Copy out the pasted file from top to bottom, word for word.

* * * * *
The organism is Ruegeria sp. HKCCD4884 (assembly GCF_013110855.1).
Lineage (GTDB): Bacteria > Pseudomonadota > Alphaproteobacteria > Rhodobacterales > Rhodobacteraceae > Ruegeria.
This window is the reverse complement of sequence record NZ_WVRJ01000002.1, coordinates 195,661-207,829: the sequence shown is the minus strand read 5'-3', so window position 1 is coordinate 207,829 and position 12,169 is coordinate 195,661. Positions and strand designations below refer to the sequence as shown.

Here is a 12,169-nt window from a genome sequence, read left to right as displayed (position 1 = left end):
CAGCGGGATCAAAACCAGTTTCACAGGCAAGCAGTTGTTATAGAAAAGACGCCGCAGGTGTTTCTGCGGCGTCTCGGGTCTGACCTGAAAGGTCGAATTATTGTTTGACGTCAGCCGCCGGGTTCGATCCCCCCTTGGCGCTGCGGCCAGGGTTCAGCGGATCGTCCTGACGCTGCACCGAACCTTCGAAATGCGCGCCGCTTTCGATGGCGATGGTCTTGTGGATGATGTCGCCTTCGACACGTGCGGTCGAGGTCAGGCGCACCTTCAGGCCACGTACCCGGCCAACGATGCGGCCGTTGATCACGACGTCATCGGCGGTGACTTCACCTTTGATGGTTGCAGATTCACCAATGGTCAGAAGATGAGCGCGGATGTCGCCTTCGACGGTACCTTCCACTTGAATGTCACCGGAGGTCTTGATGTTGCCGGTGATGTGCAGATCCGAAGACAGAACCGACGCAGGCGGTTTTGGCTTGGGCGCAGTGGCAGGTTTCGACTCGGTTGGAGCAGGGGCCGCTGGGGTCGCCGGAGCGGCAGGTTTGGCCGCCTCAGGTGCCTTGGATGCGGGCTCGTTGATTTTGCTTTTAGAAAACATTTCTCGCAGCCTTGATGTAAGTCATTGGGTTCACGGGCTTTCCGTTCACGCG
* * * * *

The organism is Ruegeria sp. HKCCD4884 (assembly GCF_013110855.1).
Lineage (GTDB): Bacteria > Pseudomonadota > Alphaproteobacteria > Rhodobacterales > Rhodobacteraceae > Ruegeria.
This window is the reverse complement of sequence record NZ_WVRJ01000002.1, coordinates 195,661-207,829: the sequence shown is the minus strand read 5'-3', so window position 1 is coordinate 207,829 and position 12,169 is coordinate 195,661. Positions and strand designations below refer to the sequence as shown.

Here is a 12,169-nt window from a genome sequence, read left to right as displayed (position 1 = left end):
CAGCGGGATCAAAACCAGTTTCACAGGCAAGCAGTTGTTATAGAAAAGACGCCGCAGGTGTTTCTGCGGCGTCTCGGGTCTGACCTGAAAGGTCGAATTATTGTTTGACGTCAGCCGCCGGGTTCGATCCCCCCTTGGCGCTGCGGCCAGGGTTCAGCGGATCGTCCTGACGCTGCACCGAACCTTCGAAATGCGCGCCGCTTTCGATGGCGATGGTCTTGTGGATGATGTCGCCTTCGACACGTGCGGTCGAGGTCAGGCGCACCTTCAGGCCACGTACCCGGCCAACGATGCGGCCGTTGATCACGACGTCATCGGCGGTGACTTCACCTTTGATGGTTGCAGATTCACCAATGGTCAGAAGATGAGCGCGGATGTCGCCTTCGACGGTACCTTCCACTTGAATGTCACCGGAGGTCTTGATGTTGCCGGTGATGTGCAGATCCGAAGACAGAACCGACGCAGGCGGTTTTGGCTTGGGCGCAGTGGCAGGTTTCGACTCGGTTGGAGCAGGGGCCGCTGGGGTCGCCGGAGCGGCAGGTTTGGCCGCCTCAGGTGCCTTGGATGCGGGCTCGTTGATTTTGCTTTTAGAAAACATTTCTCGCAGCCTTGATGTAAGTCATTGGGTTCACGGGCTTTCCGTTCACGCG